Article Index






D1 - In this engraving by Nicolaus van Aelst (beginning of XVII century), from a drawing of E. du Pérac, the island is represented as a real ship: on the prow, oriented towards the sea, the present marble rests are visible; in particular the bull head shaped decoration is repeated along all the ship side. On the island one can see: on the left the ancient hospital and the Aesculaipus's temple, on the right the temple of Jupiter Licaon and the Fauno one at the NorthWest end.
D2 - In this engraving by Philippe Galle (middle of XVI century) the island is seen from upstream: it is not obvious which ship end is represented.
D3 - Drawing from the codes of the Austin friar Onofrio Panvinio (dead in 1562); the island is seen from Trastevere sailing against the stream. Besides the temples of Fauno and Esculaipus on the island, the drawing shows a detail of the Aesculaipus's image carved on the ship hull.
D4 - Detail of the map of Rome by Etienne du Pérac (1574) in which the Tiber island is represented as a ship going up the flow. At the right of the obelisk, that acts as a ship tree, it is the temple of Esculaipus [Temp. Aesculapii], at the left those of Giove [T.Iovi] and Fauno [T.Fauni].





D5 - Engraving by Egidio (Gilles) Sadeler (1606), from a 1575 drawing of Etienne du Pérac, that in the caption indicates the SouthEast end as "stern".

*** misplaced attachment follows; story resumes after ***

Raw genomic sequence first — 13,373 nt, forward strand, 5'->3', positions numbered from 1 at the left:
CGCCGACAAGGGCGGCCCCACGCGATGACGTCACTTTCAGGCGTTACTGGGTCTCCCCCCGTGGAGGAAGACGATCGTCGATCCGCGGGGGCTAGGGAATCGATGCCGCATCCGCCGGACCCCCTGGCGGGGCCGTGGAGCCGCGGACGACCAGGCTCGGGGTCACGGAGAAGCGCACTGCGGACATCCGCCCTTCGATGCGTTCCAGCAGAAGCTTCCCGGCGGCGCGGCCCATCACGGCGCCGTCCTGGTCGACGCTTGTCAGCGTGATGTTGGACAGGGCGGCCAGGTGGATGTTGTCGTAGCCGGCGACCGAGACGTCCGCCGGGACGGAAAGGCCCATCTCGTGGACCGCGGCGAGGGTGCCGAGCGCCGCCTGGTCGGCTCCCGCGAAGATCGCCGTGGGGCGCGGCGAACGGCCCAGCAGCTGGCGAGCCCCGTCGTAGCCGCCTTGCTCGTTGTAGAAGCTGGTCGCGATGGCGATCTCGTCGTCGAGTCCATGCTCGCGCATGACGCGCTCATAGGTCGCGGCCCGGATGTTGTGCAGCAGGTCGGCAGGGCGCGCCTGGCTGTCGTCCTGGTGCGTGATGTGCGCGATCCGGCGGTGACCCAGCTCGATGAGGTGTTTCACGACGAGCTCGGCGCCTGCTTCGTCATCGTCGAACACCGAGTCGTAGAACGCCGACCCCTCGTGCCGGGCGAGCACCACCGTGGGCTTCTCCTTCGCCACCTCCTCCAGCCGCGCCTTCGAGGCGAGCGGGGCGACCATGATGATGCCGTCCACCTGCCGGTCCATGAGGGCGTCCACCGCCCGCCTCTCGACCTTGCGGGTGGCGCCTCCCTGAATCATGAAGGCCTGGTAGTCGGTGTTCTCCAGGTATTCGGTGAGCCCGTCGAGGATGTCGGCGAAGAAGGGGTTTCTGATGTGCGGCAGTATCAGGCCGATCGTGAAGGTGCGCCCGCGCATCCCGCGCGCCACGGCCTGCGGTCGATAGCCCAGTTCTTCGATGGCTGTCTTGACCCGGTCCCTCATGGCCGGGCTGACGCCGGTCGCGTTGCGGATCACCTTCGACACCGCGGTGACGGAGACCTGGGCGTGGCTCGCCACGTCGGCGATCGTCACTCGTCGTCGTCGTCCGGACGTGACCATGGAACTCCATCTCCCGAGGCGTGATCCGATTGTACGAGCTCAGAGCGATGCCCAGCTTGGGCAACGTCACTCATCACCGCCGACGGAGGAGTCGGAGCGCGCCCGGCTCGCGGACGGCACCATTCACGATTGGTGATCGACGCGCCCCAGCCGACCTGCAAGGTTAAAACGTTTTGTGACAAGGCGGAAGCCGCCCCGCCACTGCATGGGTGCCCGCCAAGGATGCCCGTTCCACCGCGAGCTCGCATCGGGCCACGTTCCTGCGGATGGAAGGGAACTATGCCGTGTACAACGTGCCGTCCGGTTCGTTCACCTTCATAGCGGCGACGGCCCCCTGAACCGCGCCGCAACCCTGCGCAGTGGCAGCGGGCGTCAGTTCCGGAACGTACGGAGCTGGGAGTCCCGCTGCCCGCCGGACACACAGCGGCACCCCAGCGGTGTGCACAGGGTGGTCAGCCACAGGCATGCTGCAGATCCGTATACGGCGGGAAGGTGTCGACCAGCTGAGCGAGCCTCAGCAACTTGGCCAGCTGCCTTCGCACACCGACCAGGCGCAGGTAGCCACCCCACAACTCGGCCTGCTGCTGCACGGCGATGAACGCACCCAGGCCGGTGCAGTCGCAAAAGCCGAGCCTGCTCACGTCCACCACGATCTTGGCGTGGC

D6 - The island-ship with the prow oriented to the sea, the obelisk and the temples, in the map of ancient Rome by Ambrogio Brambilla (1582).
D7 - Also in this representation of the island in the map of ancient Rome by Giacomo Lauro (the 1612) the ship is oriented to the sea.
D8 - Particular of one more engraving by G.B. Piranesi (see also pict.B1) on middle of XVIII century which shows the marble rests still in situ.





D9 - This curious fantasy reconstruction of the island in the shape of a fountain is located at Tivoli, near Rome, in the Villa d'Este. It belongs to the relief plant of Rome, the so called "Rometta", built by Pirro Ligorio. The coat of arms of Cardinal Ippolito d'Este replaces the Aesculaipus's symbol.
D10 - The marble remainders of the ship at the SouthEast end of the island in a 2002 photo.
D11 - Detail of the Aesculaipus's effigy with the caduceus and, at the right, the bullhead (2003).
D12 - In this 1872 photo, taken before the construction of the banks around the island, the rests of the ship are still just emerging from the Tiber water.